When did the morning after the NFC and AFC championship games become January’s version of Black Friday?
I went to bed last night following two thoroughly enjoyable football games and woke up to a marketing campaign.
Radio and television ads alerted us to great deals on Giants’ NFC championship shirts, hats and whatever else. And stores would be open as early as six and seven in the morning to turn Giants fever into dollar signs as soon as possible.
Let me speak to this as an outside observer; someone who is not, nor has ever been a dyed-in-the-Big-Blue-wool Giants fan. Someone whose team spent 36 years in between visits to the Super Bowl before Peyton Manning came to the NFL.
Who is it that wants NFC or AFC championship gear so badly that they just have to be at your town’s big-box sporting goods store before the break of dawn?
I guess they’re out there, people who have to have the latest and greatest. To show to friends at work, or if they’re feeling particularly nasty, to rub it in the face of someone they know who roots for the losing club.
Allow me to attest to my own experience. It’s not long.
I was 9 years old when Super Bowl III took place. Joe Namath’s guarantee of a Jets victory was my first hint that the sports world was not scripted for my own personal enjoyment. There have been constant reminders ever since.
But two years later the Colts beat the Cowboys in Super Bowl V, providing me with a moment of absolute, pure joy when Jim O’Brien’s field goal decided the game in the final seconds. There’s nothing like that first time. Believe me.
I doubt if the marketing genius who came up with this current championship Black Friday campaign was even born when O’Brien’s field goal sailed through the uprights that day in Miami.
No AFC championship shirt for me. And that’s okay.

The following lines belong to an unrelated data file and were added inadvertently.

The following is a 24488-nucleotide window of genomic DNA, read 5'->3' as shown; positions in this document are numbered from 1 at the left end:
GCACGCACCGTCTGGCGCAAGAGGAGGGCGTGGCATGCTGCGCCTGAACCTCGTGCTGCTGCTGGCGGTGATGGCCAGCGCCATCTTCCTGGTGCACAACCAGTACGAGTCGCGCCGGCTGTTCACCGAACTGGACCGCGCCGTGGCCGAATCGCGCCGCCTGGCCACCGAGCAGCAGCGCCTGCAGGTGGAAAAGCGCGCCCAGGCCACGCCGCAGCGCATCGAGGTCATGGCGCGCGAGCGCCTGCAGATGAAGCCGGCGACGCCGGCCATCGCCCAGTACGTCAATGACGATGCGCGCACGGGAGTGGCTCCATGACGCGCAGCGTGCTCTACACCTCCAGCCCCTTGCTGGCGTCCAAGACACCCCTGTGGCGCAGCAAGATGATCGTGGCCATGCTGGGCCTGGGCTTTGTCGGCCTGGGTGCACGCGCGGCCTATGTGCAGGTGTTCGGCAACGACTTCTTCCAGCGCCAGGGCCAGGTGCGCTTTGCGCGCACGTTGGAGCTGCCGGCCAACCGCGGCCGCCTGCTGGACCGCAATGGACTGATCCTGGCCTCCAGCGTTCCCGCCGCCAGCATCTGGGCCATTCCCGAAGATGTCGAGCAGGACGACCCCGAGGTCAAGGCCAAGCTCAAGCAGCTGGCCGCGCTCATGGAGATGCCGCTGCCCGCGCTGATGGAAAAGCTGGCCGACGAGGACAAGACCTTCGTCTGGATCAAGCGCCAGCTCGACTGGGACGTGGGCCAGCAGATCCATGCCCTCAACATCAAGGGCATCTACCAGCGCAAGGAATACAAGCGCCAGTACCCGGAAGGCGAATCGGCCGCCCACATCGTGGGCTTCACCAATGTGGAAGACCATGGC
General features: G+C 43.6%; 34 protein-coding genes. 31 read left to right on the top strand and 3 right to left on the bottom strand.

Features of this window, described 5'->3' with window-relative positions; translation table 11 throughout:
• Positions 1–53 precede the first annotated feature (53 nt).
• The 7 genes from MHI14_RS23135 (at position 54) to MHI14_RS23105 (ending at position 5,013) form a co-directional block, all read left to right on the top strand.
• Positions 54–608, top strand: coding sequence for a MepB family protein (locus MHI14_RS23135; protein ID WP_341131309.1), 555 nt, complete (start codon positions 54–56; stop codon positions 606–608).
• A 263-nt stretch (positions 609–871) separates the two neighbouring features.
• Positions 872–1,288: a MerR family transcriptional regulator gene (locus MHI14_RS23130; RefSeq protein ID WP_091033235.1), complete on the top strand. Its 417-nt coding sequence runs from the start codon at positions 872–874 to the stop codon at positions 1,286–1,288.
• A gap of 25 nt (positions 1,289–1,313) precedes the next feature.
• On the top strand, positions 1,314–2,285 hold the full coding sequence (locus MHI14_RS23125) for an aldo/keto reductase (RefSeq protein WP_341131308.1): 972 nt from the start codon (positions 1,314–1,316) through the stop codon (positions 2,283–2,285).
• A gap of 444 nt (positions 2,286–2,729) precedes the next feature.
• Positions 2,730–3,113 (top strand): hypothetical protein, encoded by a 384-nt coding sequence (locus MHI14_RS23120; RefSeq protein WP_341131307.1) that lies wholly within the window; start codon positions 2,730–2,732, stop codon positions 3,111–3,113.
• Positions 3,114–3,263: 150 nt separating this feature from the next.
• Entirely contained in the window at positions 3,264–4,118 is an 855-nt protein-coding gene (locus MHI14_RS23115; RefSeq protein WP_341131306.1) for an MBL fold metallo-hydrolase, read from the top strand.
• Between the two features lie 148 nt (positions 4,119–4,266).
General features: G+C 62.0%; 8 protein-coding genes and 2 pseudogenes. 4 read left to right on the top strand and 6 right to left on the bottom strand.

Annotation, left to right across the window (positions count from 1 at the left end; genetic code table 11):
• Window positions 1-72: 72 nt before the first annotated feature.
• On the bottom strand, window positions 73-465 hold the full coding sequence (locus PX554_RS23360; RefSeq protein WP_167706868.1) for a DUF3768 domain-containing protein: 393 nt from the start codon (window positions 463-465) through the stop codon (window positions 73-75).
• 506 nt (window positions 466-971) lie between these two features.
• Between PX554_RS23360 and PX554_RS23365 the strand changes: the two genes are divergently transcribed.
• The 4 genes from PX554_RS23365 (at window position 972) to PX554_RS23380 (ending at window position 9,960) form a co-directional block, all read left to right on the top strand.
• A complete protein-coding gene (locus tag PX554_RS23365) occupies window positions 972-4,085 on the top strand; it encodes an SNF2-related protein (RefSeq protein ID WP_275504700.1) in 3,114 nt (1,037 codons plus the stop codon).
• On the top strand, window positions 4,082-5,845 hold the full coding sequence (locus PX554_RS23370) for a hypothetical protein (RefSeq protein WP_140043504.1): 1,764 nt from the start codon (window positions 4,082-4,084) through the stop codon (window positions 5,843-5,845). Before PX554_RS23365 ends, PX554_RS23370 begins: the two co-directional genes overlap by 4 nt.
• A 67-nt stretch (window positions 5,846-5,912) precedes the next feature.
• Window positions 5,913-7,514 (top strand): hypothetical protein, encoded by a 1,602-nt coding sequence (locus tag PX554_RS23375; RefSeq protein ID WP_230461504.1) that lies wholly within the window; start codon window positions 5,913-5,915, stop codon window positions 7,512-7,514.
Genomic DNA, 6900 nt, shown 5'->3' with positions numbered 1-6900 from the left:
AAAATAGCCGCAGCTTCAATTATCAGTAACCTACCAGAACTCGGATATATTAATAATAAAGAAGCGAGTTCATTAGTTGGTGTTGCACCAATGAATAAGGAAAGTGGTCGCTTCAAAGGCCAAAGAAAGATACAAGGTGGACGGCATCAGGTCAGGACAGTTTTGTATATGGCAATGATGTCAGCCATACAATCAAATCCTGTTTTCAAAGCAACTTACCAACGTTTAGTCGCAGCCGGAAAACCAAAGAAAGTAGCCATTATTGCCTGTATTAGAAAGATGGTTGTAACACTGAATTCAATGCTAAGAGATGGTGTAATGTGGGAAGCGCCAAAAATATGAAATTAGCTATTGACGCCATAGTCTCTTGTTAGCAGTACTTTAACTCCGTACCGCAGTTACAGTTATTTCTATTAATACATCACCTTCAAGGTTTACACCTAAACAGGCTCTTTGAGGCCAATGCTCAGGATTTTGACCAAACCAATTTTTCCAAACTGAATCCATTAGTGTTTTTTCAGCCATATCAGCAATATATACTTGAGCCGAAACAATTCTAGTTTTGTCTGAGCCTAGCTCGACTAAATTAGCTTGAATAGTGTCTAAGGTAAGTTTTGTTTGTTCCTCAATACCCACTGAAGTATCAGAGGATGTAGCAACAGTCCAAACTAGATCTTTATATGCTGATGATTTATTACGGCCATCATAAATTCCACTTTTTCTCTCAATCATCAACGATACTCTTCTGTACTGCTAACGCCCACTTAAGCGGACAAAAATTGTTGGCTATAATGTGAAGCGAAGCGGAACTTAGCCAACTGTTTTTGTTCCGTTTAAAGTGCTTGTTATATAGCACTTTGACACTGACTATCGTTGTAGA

Fast forward thirty-six years later. The Colts beat the Patriots to reach Super Bowl XLI, finally defeating their archrivals with a comeback for the ages. Honestly, considering what was at stake, the foe, and the road Manning and the Colts were traveling at the time, it probably was the greatest victory in the history of the franchise since the 1958 championship game. That day the Baltimore Colts beat the Giants in the first NFL sudden death game. Many still call it the greatest game ever played.
There was plenty of AFC championship gear available in 2007, but I held out. I was after bigger game: Super Bowl XLI. And when the Colts beat the Bears, I took the plunge. Commemorative football, shirts, a leather jacket and whatever else I could order before cooler heads prevailed.
Two years later the Colts were back in the Super Bowl after beating the Jets in the AFC championship game. Again, I have nothing to remember that game by. No shirt, no hat, nothing. And that’s just how I planned it. I wanted another dip in the Super Bowl treasure trove, nothing else would suffice.
Today, I change the channel whenever they show highlights of how the Saints beat the Colts that day; the name “Hank Baskett” will forever live in infamy in my household.
I don’t want a cocktail napkin, a scorecard, a big No.1 finger – you name it – from that game. And I certainly don’t want an AFC championship hat, a reminder of how close my team had come to its goal but failed in the end.
Here’s the bottom line: There’s only one prize in football and they call it the Lombardi Trophy. Anything else is just a reminder of how close you came.
Today, I don’t even remember much about beating the Jets in the 2009 AFC title game. Except that it did shut up a lot of Jets fans I know.
But not for long. They’re Jets fans. It’s what they do.
Giants fans, hold out a little longer. Your time is coming.